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In January, Norway Leads the Security Council Under a New Government

Photo of Mona Juul
Mona Juul, Norway’s envoy to the UN, photographed at the country’s mission in New York City, Dec. 14, 2021. As rotating president of the Security Council in January, Norway will highlight the rising violence against women human-rights defenders and how the increasing number of wars in cities take their toll on civilians. Juul is known in global circles for her role as a main facilitator to the Oslo Accords between Israel and the Palestine Liberation Organization. JOHN PENNEY

Norway holds the rotating presidency of the Security Council in the country’s 2021-2022 term only once — in January — so it is aiming to make the best of this moment. “We have to make sure to put our mark this month and to make sure that our priorities will be reflected,” Mona Juul, Norway’s ambassador to the United Nations, told PassBlue on Dec. 14.

Among Norway’s priorities are the women, peace and security agenda as well as the protection of civilians in conflicts. To tackle these topics in the country’s two signature debates this month, it is planning a session on Jan. 18 addressing violence that targets women peace-builders and human-rights defenders; and another one on “war in cities: protection of civilians in urban settings,” scheduled for Jan. 25.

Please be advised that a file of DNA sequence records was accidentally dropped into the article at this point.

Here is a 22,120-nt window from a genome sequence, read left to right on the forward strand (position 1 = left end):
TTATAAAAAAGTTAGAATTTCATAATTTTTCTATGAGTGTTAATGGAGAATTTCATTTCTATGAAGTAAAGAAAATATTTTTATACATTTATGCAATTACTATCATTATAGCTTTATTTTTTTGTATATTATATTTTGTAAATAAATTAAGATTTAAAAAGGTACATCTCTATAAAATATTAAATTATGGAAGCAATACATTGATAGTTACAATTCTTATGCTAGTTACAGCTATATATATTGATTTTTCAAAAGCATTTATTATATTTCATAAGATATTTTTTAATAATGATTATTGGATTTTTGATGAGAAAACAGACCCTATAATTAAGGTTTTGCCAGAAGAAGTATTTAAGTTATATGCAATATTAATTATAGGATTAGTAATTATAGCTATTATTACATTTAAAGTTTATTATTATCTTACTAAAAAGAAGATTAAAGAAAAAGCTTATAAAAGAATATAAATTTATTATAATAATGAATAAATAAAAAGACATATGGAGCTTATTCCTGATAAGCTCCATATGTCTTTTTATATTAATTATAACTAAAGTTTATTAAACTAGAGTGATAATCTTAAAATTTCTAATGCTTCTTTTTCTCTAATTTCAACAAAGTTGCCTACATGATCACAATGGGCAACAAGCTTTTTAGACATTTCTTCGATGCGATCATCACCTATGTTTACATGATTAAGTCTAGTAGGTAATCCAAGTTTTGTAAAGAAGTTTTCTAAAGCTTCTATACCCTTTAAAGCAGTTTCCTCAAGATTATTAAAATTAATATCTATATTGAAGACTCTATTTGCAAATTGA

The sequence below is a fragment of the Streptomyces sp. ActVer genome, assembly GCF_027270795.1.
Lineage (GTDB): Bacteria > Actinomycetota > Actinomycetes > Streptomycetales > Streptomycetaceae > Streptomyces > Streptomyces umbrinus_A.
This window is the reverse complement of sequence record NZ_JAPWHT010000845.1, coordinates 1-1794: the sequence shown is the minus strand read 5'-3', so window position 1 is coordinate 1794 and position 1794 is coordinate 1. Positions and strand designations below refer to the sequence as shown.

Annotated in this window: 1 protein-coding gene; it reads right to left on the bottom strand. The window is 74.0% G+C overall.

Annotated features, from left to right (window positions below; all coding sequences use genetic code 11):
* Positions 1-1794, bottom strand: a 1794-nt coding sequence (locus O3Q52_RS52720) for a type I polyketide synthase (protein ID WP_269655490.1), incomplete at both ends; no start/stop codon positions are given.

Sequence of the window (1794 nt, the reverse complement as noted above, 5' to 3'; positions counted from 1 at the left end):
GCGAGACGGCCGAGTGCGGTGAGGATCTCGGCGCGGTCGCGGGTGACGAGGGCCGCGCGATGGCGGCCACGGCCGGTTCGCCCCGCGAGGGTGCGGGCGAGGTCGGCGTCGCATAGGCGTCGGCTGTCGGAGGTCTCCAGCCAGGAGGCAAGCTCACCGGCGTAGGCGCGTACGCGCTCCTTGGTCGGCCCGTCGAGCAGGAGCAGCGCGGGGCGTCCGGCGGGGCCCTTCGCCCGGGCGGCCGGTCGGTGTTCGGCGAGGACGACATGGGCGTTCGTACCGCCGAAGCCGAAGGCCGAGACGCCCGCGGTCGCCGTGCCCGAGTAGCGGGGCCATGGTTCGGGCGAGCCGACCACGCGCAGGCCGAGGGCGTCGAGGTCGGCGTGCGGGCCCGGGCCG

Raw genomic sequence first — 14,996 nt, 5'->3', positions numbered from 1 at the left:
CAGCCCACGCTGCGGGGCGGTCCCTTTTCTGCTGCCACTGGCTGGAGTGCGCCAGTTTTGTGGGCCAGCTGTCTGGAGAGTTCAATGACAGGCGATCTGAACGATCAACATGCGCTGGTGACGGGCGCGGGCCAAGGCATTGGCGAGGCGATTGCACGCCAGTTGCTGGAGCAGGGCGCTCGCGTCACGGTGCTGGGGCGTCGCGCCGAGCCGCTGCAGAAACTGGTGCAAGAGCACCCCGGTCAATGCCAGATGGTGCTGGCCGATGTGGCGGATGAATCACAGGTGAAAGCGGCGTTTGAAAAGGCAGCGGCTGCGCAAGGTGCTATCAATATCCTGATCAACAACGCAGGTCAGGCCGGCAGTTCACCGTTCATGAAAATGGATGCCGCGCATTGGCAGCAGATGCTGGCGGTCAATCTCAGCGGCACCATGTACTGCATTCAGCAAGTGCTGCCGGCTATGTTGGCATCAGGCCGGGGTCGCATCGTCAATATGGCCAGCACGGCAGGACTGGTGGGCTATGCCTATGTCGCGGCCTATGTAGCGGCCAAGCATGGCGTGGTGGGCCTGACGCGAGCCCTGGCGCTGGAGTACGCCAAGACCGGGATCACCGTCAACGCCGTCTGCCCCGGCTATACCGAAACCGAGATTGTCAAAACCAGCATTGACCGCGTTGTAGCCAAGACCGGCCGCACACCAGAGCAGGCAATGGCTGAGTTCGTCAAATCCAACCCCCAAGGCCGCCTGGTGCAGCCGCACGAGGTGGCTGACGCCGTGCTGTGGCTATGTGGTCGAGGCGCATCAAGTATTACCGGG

As always, there will be Council meetings focusing on recurring agenda items, including the renewal of various UN missions. Norway is also concerned about the boiling crises around the world, some of which the country will watch especially closely in January.

“In Myanmar, Ethiopia, Libya, there are developments that are not necessarily going in the right direction,” Juul said. “Of course, we have a troop buildup on the border of Ukraine. There is always something that can also flare up in the Middle East, and also, of course on the Korean peninsula. We don’t know, but we should be prepared because we think it is the duty of the Council to be ready to convene and to express itself if there are things happening that are a threat to international peace and security.”

One issue that the Council will be watching in Libya is the country’s plan to hold a presidential election, which was supposed to occur on Dec. 24 but was called off, and a new date still has to be set. The mandate for the UN’s political mission in the country, Unsmil, is due to be renewed on Jan. 24 as well.

The UN Security Council provisional schedule for January 2022.

When Norway started its current elected term exactly a year ago, it took over such challenging files, as penholder or co-penholder, on Afghanistan, North Korea (sanctions) and UN humanitarian aid to Syria. According to Niels Nagelhus Schia, a researcher at the Norwegian Institute of International Affairs, Norway’s work on these files has been a success so far, especially regarding the renewal of the UN’s cross-border mechanism in Syria last summer, despite Russia and China pushing against the mechanism: “This was not a given that it would be renewed this time, so that was an achievement,” he said.

After a royal visit in December, with Prince Haakon of Norway attending a Council session on the protection of education in conflicts, the country is expecting more high-level guests in January: the country’s recently elected Prime Minister Jonas Gahr Store is supposed to travel to New York City, as is the new foreign minister, Anniken Scharning Huitfeldt. Even if the government changed halfway through Norway’s Council term, it isn’t expecting any significant change in its approach to the body.